Less is Moore

skeptic

I am re-publishing this post from February of 2015 on former Chief Justice Roy Moore, now that he may succeed to Attorney General Sessions' old Senate seat, amid the controversy of his alleged sexual peccadilloes regarding underage women. The question I would invite you to ponder as you read it is Is this really the best the Republican Party -- the Party of Lincoln, the Party of Emancipation, the part of Reconstruction -- can do?

The inimitable Chief Justice Roy Moore of the Alabama Supreme Court – the same Judge Moore who in 2003 attempted to retain the marble monument of the 10 Commandments in the Alabama judicial building – is in the news again, this time asserting the Augustinian roots of his preference for theocracy over secular, constitutional, religion-neutral republican government by refusing to respect the Supreme Court’s recent stay against the Alabama State Attorney General’s order to suspend same-sex marriage, pending a definitive final decision on that issue. On both civil and religious grounds, of course, Judge Moore’s position is utterly without merit. The most unfortunate aspect of that position, however, is that, while Chief Justice Moore is himself a clown straight out of the already-overcrowded Republican Klown Kar, his refusal trivializes an issue that – unlike Chief Justice Moore himself – we should take with utter seriousness.

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Chief Justice Roy Moore -- Alabama Supreme Court

First of all, a caution. I notice a tendency in the progressive media to celebrate – prematurely, in my estimation – the Court’s refusal to allow the Attorney General’s moratorium on same-sex marriage to proceed unimpeded. The dissent of Justices Clarence Thomas and Antonin Scalia was based, not on constitutional law, but on considerations of “judicial decorum,” whereby the Court has customarily allowed State laws to stand, pending judicial review. Justice Scalia joined the dissent, in which Justice Thomas explicitly criticized the Court’s stance: "This acquiescence may well be seen as a signal of the court's intended resolution of that question. … This is not the proper way [for the court to carry out its role under the Constitution] and, it is indecorous [Justice Thomas’s word] for this court to pretend that it is." Justice Thomas is right, of course: the chickens of the Supreme Court’s definitive decision on same-sex marriage have not hatched yet. Those of us who support marriage equality across lines of sexual orientation would be well advised to leave the champagne in the bottle until the eggshells are broken. All we are sure of having at this juncture is a single cracked egg.  That hardly adds up to even a complete omelet, much less a whole chicken, and least of all a KFC Family Meal.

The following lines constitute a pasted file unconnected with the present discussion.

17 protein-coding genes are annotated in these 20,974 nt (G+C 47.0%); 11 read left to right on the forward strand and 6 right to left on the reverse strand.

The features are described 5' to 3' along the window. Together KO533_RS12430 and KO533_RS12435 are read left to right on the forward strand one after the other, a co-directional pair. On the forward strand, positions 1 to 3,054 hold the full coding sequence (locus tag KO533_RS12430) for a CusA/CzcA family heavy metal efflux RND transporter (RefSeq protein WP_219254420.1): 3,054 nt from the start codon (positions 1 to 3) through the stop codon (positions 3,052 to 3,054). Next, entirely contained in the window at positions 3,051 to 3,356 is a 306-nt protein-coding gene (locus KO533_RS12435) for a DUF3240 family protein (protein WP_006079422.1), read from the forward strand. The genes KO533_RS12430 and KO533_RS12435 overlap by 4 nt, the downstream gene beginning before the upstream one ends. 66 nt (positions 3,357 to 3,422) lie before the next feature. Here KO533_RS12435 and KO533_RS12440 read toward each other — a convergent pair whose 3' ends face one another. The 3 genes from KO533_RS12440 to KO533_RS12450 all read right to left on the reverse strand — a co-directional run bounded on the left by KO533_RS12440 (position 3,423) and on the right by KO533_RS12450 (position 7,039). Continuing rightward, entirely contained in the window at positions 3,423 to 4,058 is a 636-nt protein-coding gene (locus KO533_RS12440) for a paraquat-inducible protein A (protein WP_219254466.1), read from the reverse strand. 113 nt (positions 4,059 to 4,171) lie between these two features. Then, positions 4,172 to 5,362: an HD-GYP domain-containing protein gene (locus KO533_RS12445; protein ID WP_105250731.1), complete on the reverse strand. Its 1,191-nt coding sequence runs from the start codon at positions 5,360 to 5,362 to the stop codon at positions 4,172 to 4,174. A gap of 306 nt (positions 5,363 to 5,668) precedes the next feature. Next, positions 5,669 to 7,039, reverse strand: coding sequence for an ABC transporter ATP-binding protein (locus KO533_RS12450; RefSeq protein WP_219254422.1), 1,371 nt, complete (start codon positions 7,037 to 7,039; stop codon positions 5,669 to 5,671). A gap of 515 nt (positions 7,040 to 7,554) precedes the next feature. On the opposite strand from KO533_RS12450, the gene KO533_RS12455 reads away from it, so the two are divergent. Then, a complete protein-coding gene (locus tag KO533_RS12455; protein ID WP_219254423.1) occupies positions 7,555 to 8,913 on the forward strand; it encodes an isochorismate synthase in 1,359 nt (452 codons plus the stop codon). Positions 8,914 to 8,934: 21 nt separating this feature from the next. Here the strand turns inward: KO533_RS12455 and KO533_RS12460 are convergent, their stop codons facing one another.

That said, I will give my customary argument in favor of the permissibility of same-sex marriage – to which I have never seen a credible, let alone decisive, rebuttal. Marriage has a twofold aspect: civil and religious. In order to be granted legal recognition for purposes of property inheritance, hospital visiting rights, pension / Social Security issues, etc., etc., two people must be civilly married. In many religious traditions, however, access to religious ceremonies and sacraments requires some kind of “sacramental” sanction, which usually means a “church wedding”. (I am using “church” now in its generic sense to include wedding ceremonies held in mosques, temples, gurdwarjas, etc., etc. “Church” is purely a shorthand term, and no slight whatsoever is intended or implied.) The important point is that neither type of marriage is necessary for the other. Non-religious people who never darken the door of a temple, mosque, church, or other place of worship need not have a “church wedding”: the civil validity of their marriage does not require it. Those few people to whom, for whatever reason, issues of property, inheritance, paternity / maternity, etc., etc. do not apply – theoretically, there could be such people – need not bother with a civil ceremony. In fact – this is me talking now – neither type of ceremony is necessary for a marriage, properly so-called Marriage is a relationship. A wedding – civil or religious – is a ceremony. Marriage is over here. Wedding is over there. Neither has any necessary connection with the other and the twain need never meet.

Civil-wedding